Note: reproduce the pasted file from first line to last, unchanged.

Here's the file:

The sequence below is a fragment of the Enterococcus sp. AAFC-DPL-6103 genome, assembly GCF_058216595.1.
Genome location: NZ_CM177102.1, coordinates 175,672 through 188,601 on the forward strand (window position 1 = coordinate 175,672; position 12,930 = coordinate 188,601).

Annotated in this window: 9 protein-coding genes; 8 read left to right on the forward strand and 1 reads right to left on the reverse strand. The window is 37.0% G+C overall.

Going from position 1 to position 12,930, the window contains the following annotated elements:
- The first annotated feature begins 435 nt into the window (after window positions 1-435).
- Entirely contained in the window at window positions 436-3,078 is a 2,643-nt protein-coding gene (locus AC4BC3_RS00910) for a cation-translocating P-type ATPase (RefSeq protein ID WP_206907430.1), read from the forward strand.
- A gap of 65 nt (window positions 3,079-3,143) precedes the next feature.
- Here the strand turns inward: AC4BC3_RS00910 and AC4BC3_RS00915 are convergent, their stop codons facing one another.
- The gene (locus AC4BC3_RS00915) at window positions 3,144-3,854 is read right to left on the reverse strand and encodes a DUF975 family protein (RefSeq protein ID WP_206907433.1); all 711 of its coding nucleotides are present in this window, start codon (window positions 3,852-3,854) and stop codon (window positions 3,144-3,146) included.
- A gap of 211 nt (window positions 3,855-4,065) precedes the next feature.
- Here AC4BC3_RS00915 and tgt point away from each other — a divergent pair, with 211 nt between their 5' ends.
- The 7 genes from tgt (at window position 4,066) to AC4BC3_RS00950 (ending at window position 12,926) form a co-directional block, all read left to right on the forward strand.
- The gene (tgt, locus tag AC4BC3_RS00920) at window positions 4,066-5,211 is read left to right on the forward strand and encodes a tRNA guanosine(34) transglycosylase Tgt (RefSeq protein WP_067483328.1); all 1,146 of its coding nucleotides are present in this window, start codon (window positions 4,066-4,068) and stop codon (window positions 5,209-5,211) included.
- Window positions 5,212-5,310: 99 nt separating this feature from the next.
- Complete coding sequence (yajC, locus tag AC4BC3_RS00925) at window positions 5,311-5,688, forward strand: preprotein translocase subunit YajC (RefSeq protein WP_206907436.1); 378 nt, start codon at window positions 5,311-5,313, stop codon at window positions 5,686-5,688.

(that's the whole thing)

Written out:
The sequence below is a fragment of the Enterococcus sp. AAFC-DPL-6103 genome, assembly GCF_058216595.1.
Genome location: NZ_CM177102.1, coordinates 175,672 through 188,601 on the forward strand (window position 1 = coordinate 175,672; position 12,930 = coordinate 188,601).

Annotated in this window: 9 protein-coding genes; 8 read left to right on the forward strand and 1 reads right to left on the reverse strand. The window is 37.0% G+C overall.

Going from position 1 to position 12,930, the window contains the following annotated elements:
- The first annotated feature begins 435 nt into the window (after window positions 1-435).
- Entirely contained in the window at window positions 436-3,078 is a 2,643-nt protein-coding gene (locus AC4BC3_RS00910) for a cation-translocating P-type ATPase (RefSeq protein ID WP_206907430.1), read from the forward strand.
- A gap of 65 nt (window positions 3,079-3,143) precedes the next feature.
- Here the strand turns inward: AC4BC3_RS00910 and AC4BC3_RS00915 are convergent, their stop codons facing one another.
- The gene (locus AC4BC3_RS00915) at window positions 3,144-3,854 is read right to left on the reverse strand and encodes a DUF975 family protein (RefSeq protein ID WP_206907433.1); all 711 of its coding nucleotides are present in this window, start codon (window positions 3,852-3,854) and stop codon (window positions 3,144-3,146) included.
- A gap of 211 nt (window positions 3,855-4,065) precedes the next feature.
- Here AC4BC3_RS00915 and tgt point away from each other — a divergent pair, with 211 nt between their 5' ends.
- The 7 genes from tgt (at window position 4,066) to AC4BC3_RS00950 (ending at window position 12,926) form a co-directional block, all read left to right on the forward strand.
- The gene (tgt, locus tag AC4BC3_RS00920) at window positions 4,066-5,211 is read left to right on the forward strand and encodes a tRNA guanosine(34) transglycosylase Tgt (RefSeq protein WP_067483328.1); all 1,146 of its coding nucleotides are present in this window, start codon (window positions 4,066-4,068) and stop codon (window positions 5,209-5,211) included.
- Window positions 5,212-5,310: 99 nt separating this feature from the next.
- Complete coding sequence (yajC, locus tag AC4BC3_RS00925) at window positions 5,311-5,688, forward strand: preprotein translocase subunit YajC (RefSeq protein WP_206907436.1); 378 nt, start codon at window positions 5,311-5,313, stop codon at window positions 5,686-5,688.